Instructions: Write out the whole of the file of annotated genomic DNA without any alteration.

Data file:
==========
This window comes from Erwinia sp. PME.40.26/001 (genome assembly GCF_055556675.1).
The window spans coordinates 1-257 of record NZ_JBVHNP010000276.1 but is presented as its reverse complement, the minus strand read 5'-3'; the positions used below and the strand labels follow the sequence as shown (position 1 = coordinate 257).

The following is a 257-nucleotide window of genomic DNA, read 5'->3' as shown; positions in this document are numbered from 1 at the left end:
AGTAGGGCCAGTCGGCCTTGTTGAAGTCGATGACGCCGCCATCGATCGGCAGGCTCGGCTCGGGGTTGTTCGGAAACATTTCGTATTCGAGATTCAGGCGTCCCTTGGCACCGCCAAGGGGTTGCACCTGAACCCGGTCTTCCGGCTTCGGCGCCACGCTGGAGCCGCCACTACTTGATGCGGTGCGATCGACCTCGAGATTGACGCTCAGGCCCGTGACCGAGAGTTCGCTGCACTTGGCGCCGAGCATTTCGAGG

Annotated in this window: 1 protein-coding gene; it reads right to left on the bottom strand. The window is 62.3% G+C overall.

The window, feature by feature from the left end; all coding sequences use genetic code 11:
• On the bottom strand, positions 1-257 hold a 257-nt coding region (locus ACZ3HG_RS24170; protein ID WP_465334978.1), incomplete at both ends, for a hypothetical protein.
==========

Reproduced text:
This window comes from Erwinia sp. PME.40.26/001 (genome assembly GCF_055556675.1).
The window spans coordinates 1-257 of record NZ_JBVHNP010000276.1 but is presented as its reverse complement, the minus strand read 5'-3'; the positions used below and the strand labels follow the sequence as shown (position 1 = coordinate 257).

The following is a 257-nucleotide window of genomic DNA, read 5'->3' as shown; positions in this document are numbered from 1 at the left end:
AGTAGGGCCAGTCGGCCTTGTTGAAGTCGATGACGCCGCCATCGATCGGCAGGCTCGGCTCGGGGTTGTTCGGAAACATTTCGTATTCGAGATTCAGGCGTCCCTTGGCACCGCCAAGGGGTTGCACCTGAACCCGGTCTTCCGGCTTCGGCGCCACGCTGGAGCCGCCACTACTTGATGCGGTGCGATCGACCTCGAGATTGACGCTCAGGCCCGTGACCGAGAGTTCGCTGCACTTGGCGCCGAGCATTTCGAGG

Annotated in this window: 1 protein-coding gene; it reads right to left on the bottom strand. The window is 62.3% G+C overall.

The window, feature by feature from the left end; all coding sequences use genetic code 11:
• On the bottom strand, positions 1-257 hold a 257-nt coding region (locus ACZ3HG_RS24170; protein ID WP_465334978.1), incomplete at both ends, for a hypothetical protein.